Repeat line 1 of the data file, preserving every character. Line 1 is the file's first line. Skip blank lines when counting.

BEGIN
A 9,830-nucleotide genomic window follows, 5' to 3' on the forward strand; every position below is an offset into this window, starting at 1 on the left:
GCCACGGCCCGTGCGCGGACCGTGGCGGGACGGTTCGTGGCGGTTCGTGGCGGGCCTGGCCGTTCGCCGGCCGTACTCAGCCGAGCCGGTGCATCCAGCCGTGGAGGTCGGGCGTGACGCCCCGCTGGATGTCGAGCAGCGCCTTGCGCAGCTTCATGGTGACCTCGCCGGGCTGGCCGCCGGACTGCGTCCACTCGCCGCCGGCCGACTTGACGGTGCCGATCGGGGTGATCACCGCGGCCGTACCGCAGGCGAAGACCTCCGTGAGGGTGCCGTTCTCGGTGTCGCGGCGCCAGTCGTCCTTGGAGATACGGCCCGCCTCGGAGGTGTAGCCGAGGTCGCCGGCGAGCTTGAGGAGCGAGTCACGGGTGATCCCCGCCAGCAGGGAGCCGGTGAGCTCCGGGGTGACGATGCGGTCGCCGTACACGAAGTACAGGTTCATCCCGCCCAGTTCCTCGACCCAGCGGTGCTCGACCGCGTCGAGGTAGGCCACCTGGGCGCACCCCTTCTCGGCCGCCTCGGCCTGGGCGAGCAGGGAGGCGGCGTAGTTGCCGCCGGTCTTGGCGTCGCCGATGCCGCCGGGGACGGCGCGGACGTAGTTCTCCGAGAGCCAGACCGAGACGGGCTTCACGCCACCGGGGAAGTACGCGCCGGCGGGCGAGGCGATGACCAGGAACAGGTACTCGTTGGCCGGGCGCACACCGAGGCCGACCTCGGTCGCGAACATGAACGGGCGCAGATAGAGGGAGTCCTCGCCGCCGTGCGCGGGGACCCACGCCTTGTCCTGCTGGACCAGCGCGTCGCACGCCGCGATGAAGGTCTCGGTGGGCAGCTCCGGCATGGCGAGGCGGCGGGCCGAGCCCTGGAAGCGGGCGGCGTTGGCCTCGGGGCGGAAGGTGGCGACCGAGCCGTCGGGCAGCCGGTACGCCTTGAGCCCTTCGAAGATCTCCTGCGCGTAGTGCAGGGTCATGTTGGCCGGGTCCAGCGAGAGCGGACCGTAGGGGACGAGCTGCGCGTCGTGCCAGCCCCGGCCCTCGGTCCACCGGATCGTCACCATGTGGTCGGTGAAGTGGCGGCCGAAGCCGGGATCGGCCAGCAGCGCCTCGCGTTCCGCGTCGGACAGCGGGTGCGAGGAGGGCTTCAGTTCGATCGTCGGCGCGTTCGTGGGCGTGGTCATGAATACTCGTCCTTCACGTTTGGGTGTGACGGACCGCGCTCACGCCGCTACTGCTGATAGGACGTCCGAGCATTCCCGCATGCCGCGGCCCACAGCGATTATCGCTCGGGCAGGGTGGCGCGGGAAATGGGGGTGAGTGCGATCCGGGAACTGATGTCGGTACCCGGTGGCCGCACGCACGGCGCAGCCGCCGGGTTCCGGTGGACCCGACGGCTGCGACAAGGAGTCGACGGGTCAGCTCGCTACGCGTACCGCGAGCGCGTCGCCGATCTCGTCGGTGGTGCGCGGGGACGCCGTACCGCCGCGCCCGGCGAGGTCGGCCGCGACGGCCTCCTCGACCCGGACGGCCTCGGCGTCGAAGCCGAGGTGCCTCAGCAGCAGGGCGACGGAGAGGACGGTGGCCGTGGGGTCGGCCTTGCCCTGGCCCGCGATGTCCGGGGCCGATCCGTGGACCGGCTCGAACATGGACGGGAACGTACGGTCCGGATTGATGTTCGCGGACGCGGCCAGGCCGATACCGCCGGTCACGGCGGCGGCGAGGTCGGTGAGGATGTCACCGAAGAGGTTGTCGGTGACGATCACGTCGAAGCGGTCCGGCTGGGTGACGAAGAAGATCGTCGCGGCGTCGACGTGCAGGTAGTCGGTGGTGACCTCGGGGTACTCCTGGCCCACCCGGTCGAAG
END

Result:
A 9,830-nucleotide genomic window follows, 5' to 3' on the forward strand; every position below is an offset into this window, starting at 1 on the left: